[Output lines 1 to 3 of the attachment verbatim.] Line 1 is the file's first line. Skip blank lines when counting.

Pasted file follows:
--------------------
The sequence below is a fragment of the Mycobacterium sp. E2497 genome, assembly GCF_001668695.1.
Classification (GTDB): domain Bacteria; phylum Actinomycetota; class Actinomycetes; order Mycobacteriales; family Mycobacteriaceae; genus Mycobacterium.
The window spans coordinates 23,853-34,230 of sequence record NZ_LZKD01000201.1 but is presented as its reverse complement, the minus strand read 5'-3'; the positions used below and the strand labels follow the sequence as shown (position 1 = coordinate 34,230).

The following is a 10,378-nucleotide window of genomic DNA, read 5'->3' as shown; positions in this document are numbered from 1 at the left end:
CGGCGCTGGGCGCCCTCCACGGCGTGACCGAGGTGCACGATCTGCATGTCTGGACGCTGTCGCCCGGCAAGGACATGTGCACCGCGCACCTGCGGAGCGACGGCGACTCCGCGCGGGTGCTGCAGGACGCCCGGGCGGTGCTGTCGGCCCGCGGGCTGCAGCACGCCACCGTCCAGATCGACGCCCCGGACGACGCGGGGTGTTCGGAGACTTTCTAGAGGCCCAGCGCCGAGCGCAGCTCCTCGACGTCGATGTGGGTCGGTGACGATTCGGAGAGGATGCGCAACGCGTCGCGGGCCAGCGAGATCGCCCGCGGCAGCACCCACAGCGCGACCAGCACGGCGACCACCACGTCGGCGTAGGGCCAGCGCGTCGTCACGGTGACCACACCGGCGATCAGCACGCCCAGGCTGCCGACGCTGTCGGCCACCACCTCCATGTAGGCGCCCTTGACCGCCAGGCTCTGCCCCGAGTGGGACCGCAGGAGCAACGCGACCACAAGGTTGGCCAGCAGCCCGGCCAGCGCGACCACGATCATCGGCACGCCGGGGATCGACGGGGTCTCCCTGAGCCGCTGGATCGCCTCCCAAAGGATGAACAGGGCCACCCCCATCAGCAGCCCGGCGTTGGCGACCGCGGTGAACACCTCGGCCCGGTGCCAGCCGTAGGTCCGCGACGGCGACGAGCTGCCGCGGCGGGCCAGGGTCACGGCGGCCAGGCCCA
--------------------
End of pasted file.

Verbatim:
The sequence below is a fragment of the Mycobacterium sp. E2497 genome, assembly GCF_001668695.1.
Classification (GTDB): domain Bacteria; phylum Actinomycetota; class Actinomycetes; order Mycobacteriales; family Mycobacteriaceae; genus Mycobacterium.
The window spans coordinates 23,853-34,230 of sequence record NZ_LZKD01000201.1 but is presented as its reverse complement, the minus strand read 5'-3'; the positions used below and the strand labels follow the sequence as shown (position 1 = coordinate 34,230).